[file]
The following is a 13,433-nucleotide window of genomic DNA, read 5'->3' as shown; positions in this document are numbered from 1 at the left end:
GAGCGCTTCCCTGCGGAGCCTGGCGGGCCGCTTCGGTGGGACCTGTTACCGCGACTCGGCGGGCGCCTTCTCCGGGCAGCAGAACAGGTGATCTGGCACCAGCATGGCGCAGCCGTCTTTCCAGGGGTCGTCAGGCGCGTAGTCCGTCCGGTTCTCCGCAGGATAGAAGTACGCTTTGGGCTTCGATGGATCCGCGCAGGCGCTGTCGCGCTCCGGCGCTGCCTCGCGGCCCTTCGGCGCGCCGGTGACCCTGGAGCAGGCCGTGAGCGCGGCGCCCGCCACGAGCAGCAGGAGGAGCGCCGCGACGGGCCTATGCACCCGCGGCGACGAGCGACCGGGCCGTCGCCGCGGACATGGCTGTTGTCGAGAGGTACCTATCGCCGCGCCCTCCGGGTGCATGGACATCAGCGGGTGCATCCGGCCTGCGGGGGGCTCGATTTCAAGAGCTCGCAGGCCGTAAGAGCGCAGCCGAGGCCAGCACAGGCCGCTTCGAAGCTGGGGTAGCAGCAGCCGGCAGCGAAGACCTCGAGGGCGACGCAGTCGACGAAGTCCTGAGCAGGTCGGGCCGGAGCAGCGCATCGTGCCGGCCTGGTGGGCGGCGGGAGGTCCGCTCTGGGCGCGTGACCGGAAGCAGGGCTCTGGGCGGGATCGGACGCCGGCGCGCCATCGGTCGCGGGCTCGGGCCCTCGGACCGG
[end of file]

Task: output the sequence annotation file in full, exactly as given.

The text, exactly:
The following is a 13,433-nucleotide window of genomic DNA, read 5'->3' as shown; positions in this document are numbered from 1 at the left end:
GAGCGCTTCCCTGCGGAGCCTGGCGGGCCGCTTCGGTGGGACCTGTTACCGCGACTCGGCGGGCGCCTTCTCCGGGCAGCAGAACAGGTGATCTGGCACCAGCATGGCGCAGCCGTCTTTCCAGGGGTCGTCAGGCGCGTAGTCCGTCCGGTTCTCCGCAGGATAGAAGTACGCTTTGGGCTTCGATGGATCCGCGCAGGCGCTGTCGCGCTCCGGCGCTGCCTCGCGGCCCTTCGGCGCGCCGGTGACCCTGGAGCAGGCCGTGAGCGCGGCGCCCGCCACGAGCAGCAGGAGGAGCGCCGCGACGGGCCTATGCACCCGCGGCGACGAGCGACCGGGCCGTCGCCGCGGACATGGCTGTTGTCGAGAGGTACCTATCGCCGCGCCCTCCGGGTGCATGGACATCAGCGGGTGCATCCGGCCTGCGGGGGGCTCGATTTCAAGAGCTCGCAGGCCGTAAGAGCGCAGCCGAGGCCAGCACAGGCCGCTTCGAAGCTGGGGTAGCAGCAGCCGGCAGCGAAGACCTCGAGGGCGACGCAGTCGACGAAGTCCTGAGCAGGTCGGGCCGGAGCAGCGCATCGTGCCGGCCTGGTGGGCGGCGGGAGGTCCGCTCTGGGCGCGTGACCGGAAGCAGGGCTCTGGGCGGGATCGGACGCCGGCGCGCCATCGGTCGCGGGCTCGGGCCCTCGGACCGG